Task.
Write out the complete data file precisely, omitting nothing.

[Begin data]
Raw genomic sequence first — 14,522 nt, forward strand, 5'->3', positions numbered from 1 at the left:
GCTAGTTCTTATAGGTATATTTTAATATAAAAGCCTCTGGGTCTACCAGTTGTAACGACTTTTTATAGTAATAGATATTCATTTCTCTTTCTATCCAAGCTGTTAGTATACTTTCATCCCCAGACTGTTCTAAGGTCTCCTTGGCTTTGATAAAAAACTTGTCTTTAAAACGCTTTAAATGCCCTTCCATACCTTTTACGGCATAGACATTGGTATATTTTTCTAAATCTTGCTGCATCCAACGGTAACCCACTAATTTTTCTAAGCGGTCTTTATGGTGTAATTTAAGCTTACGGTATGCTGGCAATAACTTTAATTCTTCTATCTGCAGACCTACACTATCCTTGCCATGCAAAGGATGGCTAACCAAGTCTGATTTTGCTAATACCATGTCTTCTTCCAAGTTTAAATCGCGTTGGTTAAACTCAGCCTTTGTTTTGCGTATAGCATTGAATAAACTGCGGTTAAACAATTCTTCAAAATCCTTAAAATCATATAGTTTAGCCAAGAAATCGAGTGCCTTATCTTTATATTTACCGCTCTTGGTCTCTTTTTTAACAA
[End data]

Raw genomic sequence first — 14,522 nt, forward strand, 5'->3', positions numbered from 1 at the left:
GCTAGTTCTTATAGGTATATTTTAATATAAAAGCCTCTGGGTCTACCAGTTGTAACGACTTTTTATAGTAATAGATATTCATTTCTCTTTCTATCCAAGCTGTTAGTATACTTTCATCCCCAGACTGTTCTAAGGTCTCCTTGGCTTTGATAAAAAACTTGTCTTTAAAACGCTTTAAATGCCCTTCCATACCTTTTACGGCATAGACATTGGTATATTTTTCTAAATCTTGCTGCATCCAACGGTAACCCACTAATTTTTCTAAGCGGTCTTTATGGTGTAATTTAAGCTTACGGTATGCTGGCAATAACTTTAATTCTTCTATCTGCAGACCTACACTATCCTTGCCATGCAAAGGATGGCTAACCAAGTCTGATTTTGCTAATACCATGTCTTCTTCCAAGTTTAAATCGCGTTGGTTAAACTCAGCCTTTGTTTTGCGTATAGCATTGAATAAACTGCGGTTAAACAATTCTTCAAAATCCTTAAAATCATATAGTTTAGCCAAGAAATCGAGTGCCTTATCTTTATATTTACCGCTCTTGGTCTCTTTTTTAACAA